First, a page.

Residents of Punjab will now have to pay extra money for their electricity consumption as the regulator Punjab State Electricity Regulatory Commission (PSERC) has announced a 9.33 percent hike in rates for the financial year 2017-18.
Residents of Punjab will now have to pay extra money for their electricity consumption as the regulator Punjab State Electricity Regulatory Commission (PSERC) has announced a 9.33 percent hike in rates for the financial year 2017-18. The hike will be implemented with effect from November 1 and consumers will also have to pay the arrears from April 2017 onwards. These arrears will be collected by the regulating body over the next nine months starting from November 2017.
However, Arvind Kejriwal-led Aam Aadmi Party (AAP) flayed the hike by PSERC and demanded an immediate rollback of the same. Reacting to the announcement, leader of Opposition in Punjab assembly, Sukhpal Singh Khaira told Hindustan Times that the state government should not implement this huge retrospective increase in power rates imposed by the regulatory body.
“The hike in electricity charges will add to the woes of ordinary people who are already facing steep inflation,” Khaira said. During a press conference arranged by PSERC on Monday, chairperson Kusumjit Sidhu informed that there will be an increase of 7 to 12 per cent in monthly bills for domestic consumers while for commercial consumers hike has been implemented at 8.5 to 10.5 per cent.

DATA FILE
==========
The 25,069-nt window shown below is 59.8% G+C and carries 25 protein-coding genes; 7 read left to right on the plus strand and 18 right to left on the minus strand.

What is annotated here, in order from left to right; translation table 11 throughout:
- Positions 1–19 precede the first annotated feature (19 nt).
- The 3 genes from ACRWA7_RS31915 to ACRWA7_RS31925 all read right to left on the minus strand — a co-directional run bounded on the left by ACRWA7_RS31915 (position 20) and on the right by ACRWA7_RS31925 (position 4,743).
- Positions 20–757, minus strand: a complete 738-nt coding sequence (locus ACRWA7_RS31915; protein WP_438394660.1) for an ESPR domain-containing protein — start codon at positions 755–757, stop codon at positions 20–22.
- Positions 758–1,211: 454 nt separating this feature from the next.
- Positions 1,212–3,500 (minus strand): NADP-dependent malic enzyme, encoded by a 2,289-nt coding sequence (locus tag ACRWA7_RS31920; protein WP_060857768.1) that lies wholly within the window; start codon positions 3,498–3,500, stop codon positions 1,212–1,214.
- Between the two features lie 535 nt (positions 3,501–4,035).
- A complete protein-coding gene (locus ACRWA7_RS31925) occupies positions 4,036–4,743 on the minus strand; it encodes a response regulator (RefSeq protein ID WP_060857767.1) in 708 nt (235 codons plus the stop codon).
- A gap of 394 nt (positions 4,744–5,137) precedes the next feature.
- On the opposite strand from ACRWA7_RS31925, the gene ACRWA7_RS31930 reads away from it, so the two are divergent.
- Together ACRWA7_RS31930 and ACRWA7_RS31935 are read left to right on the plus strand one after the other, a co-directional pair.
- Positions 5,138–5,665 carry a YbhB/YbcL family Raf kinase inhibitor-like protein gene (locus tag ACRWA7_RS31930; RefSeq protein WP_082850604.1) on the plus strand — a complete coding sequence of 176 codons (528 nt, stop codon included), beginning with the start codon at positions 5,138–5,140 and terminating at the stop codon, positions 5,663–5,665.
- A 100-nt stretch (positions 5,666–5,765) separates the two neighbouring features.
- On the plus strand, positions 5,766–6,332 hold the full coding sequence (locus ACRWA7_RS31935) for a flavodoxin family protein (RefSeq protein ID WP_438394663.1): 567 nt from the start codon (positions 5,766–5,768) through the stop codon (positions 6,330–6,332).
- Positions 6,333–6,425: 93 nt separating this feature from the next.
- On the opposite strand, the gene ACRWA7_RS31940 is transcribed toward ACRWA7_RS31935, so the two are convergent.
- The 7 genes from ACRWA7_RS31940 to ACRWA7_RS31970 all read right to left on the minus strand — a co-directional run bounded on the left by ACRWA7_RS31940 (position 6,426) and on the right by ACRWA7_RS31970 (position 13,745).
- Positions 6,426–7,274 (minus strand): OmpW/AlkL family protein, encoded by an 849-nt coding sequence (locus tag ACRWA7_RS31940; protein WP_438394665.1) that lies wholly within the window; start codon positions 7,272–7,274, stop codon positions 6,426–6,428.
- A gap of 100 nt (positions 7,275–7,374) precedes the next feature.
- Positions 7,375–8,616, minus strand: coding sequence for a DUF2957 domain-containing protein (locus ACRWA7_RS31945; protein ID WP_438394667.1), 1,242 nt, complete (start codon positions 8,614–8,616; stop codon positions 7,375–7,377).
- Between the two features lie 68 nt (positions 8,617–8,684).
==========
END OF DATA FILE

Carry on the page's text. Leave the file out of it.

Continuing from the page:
Sidhu also informed that the consolidated gap of Punjab State Power Corporation Ltd. has worked out at Rs 2,522.62 crore, as against power utility’s proposal of Rs 11,575.53 crore. In order to cover the revenue gap for the ongoing financial year, an overall increase of 9.33 per cent is required over the existing tariff, he said while announcing the multi-year tariff for the year FY18 to FY20.
“The commission has decided to introduce a two-part tariff structure for all categories except the agriculture sector,” said Sidhu. Which means now consumers will have to pay a fixed charge along with a variable charge depending upon the amount of electricity consumed. These charges vary from Rs 20 per kW to 60 kVA for domestic supply, Rs 50 per kw to 100 kVA for non-domestic supply and Rs 85 kW to 195 kvA for small medium and large supply and general industrial usage.